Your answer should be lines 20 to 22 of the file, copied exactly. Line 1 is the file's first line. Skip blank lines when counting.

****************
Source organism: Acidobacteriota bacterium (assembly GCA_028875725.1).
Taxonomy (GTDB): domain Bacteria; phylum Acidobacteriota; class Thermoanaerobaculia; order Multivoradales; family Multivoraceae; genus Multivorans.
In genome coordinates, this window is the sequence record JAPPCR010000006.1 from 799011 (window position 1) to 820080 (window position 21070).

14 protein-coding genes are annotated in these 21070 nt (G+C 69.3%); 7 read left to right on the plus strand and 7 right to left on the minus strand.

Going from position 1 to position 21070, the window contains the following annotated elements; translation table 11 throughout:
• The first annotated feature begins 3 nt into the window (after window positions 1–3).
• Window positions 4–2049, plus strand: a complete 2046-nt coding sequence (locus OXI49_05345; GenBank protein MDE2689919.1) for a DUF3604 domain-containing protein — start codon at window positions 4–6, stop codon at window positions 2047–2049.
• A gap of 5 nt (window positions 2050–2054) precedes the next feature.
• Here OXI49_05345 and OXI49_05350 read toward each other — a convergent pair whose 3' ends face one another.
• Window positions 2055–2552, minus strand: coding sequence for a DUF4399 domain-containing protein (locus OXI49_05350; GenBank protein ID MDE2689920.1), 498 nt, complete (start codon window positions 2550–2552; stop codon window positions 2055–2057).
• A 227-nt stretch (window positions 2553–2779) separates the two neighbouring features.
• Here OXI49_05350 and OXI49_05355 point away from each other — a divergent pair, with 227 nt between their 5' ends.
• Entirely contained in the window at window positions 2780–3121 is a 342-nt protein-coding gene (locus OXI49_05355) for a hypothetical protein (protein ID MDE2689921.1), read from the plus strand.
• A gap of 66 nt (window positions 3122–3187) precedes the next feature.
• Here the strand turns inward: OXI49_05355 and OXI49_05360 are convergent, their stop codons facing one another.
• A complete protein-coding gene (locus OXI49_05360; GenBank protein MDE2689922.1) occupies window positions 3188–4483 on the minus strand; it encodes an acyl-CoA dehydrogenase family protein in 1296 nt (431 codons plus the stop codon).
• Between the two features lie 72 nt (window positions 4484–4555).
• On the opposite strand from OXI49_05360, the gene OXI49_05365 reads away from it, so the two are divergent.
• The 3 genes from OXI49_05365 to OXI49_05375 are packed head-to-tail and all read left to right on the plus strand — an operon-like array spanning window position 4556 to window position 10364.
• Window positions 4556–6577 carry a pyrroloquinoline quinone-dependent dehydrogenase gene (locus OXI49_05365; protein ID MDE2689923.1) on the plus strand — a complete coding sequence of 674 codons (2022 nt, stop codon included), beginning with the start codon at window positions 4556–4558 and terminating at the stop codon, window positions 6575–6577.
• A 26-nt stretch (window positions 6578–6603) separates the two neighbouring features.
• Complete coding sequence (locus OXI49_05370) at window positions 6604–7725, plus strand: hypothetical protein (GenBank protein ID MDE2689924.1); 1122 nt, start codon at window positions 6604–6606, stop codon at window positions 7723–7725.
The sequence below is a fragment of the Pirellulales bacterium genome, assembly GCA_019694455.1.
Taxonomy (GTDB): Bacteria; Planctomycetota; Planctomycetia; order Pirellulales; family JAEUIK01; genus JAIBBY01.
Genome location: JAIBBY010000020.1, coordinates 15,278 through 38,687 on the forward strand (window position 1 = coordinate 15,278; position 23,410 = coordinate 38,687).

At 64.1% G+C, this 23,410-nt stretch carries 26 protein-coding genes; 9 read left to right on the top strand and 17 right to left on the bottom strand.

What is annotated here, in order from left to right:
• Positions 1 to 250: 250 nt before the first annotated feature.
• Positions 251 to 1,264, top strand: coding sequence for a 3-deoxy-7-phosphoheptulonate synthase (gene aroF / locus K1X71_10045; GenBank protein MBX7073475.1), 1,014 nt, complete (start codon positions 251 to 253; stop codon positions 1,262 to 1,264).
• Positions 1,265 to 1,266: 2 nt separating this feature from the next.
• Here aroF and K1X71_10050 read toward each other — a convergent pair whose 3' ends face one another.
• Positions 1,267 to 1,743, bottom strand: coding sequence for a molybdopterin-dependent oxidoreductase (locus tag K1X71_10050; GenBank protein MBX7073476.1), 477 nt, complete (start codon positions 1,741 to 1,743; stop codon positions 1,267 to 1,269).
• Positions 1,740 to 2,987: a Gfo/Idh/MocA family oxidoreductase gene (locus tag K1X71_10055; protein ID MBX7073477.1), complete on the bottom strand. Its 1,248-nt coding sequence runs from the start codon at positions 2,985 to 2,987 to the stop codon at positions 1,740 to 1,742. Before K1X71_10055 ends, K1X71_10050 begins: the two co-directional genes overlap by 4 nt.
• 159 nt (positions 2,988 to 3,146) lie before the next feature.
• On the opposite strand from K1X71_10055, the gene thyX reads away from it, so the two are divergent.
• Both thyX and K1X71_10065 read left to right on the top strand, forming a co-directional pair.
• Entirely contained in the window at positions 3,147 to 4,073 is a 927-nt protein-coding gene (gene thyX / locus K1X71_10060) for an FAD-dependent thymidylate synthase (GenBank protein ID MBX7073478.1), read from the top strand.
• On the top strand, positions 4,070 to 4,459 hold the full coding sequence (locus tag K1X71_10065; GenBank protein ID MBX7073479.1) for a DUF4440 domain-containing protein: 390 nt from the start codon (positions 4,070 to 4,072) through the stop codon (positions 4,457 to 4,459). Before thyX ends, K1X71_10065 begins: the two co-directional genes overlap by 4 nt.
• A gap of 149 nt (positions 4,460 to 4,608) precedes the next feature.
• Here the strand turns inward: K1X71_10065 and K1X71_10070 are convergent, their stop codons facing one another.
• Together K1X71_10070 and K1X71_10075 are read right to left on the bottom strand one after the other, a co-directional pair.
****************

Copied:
• Window positions 4556–6577 carry a pyrroloquinoline quinone-dependent dehydrogenase gene (locus OXI49_05365; protein ID MDE2689923.1) on the plus strand — a complete coding sequence of 674 codons (2022 nt, stop codon included), beginning with the start codon at window positions 4556–4558 and terminating at the stop codon, window positions 6575–6577.
• A 26-nt stretch (window positions 6578–6603) separates the two neighbouring features.
• Complete coding sequence (locus OXI49_05370) at window positions 6604–7725, plus strand: hypothetical protein (GenBank protein ID MDE2689924.1); 1122 nt, start codon at window positions 6604–6606, stop codon at window positions 7723–7725.